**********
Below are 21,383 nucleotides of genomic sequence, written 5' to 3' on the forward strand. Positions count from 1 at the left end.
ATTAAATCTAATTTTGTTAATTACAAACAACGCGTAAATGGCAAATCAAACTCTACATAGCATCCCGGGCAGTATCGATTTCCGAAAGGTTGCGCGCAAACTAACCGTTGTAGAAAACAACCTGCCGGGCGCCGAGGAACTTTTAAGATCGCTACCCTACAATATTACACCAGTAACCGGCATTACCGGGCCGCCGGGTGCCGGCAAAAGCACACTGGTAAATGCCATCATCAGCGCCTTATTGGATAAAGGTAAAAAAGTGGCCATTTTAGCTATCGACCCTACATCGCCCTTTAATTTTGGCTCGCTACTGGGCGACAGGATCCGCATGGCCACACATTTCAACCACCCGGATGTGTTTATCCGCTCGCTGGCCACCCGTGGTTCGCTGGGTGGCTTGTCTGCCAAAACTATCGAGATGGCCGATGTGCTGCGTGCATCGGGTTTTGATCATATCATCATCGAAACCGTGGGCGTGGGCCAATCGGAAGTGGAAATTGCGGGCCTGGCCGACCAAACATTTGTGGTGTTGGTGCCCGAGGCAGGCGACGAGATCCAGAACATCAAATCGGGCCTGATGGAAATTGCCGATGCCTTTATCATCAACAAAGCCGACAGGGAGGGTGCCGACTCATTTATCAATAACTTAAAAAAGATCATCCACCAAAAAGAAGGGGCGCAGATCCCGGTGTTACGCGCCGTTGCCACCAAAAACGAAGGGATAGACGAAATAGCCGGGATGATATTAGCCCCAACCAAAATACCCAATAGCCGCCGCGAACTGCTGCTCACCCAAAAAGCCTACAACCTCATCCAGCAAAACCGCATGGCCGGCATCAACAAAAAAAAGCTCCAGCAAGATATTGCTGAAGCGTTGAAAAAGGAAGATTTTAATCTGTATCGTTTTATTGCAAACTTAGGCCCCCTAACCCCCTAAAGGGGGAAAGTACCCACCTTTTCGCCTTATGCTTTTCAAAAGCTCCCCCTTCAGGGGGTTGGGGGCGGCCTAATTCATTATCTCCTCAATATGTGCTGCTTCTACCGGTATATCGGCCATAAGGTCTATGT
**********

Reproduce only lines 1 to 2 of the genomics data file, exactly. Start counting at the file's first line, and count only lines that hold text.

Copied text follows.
Below are 21,383 nucleotides of genomic sequence, written 5' to 3' on the forward strand. Positions count from 1 at the left end.
ATTAAATCTAATTTTGTTAATTACAAACAACGCGTAAATGGCAAATCAAACTCTACATAGCATCCCGGGCAGTATCGATTTCCGAAAGGTTGCGCGCAAACTAACCGTTGTAGAAAACAACCTGCCGGGCGCCGAGGAACTTTTAAGATCGCTACCCTACAATATTACACCAGTAACCGGCATTACCGGGCCGCCGGGTGCCGGCAAAAGCACACTGGTAAATGCCATCATCAGCGCCTTATTGGATAAAGGTAAAAAAGTGGCCATTTTAGCTATCGACCCTACATCGCCCTTTAATTTTGGCTCGCTACTGGGCGACAGGATCCGCATGGCCACACATTTCAACCACCCGGATGTGTTTATCCGCTCGCTGGCCACCCGTGGTTCGCTGGGTGGCTTGTCTGCCAAAACTATCGAGATGGCCGATGTGCTGCGTGCATCGGGTTTTGATCATATCATCATCGAAACCGTGGGCGTGGGCCAATCGGAAGTGGAAATTGCGGGCCTGGCCGACCAAACATTTGTGGTGTTGGTGCCCGAGGCAGGCGACGAGATCCAGAACATCAAATCGGGCCTGATGGAAATTGCCGATGCCTTTATCATCAACAAAGCCGACAGGGAGGGTGCCGACTCATTTATCAATAACTTAAAAAAGATCATCCACCAAAAAGAAGGGGCGCAGATCCCGGTGTTACGCGCCGTTGCCACCAAAAACGAAGGGATAGACGAAATAGCCGGGATGATATTAGCCCCAACCAAAATACCCAATAGCCGCCGCGAACTGCTGCTCACCCAAAAAGCCTACAACCTCATCCAGCAAAACCGCATGGCCGGCATCAACAAAAAAAAGCTCCAGCAAGATATTGCTGAAGCGTTGAAAAAGGAAGATTTTAATCTGTATCGTTTTATTGCAAACTTAGGCCCCCTAACCCCCTAAAGGGGGAAAGTACCCACCTTTTCGCCTTATGCTTTTCAAAAGCTCCCCCTTCAGGGGGTTGGGGGCGGCCTAATTCATTATCTCCTCAATATGTGCTGCTTCTACCGGTATATCGGCCATAAGGTCTATGT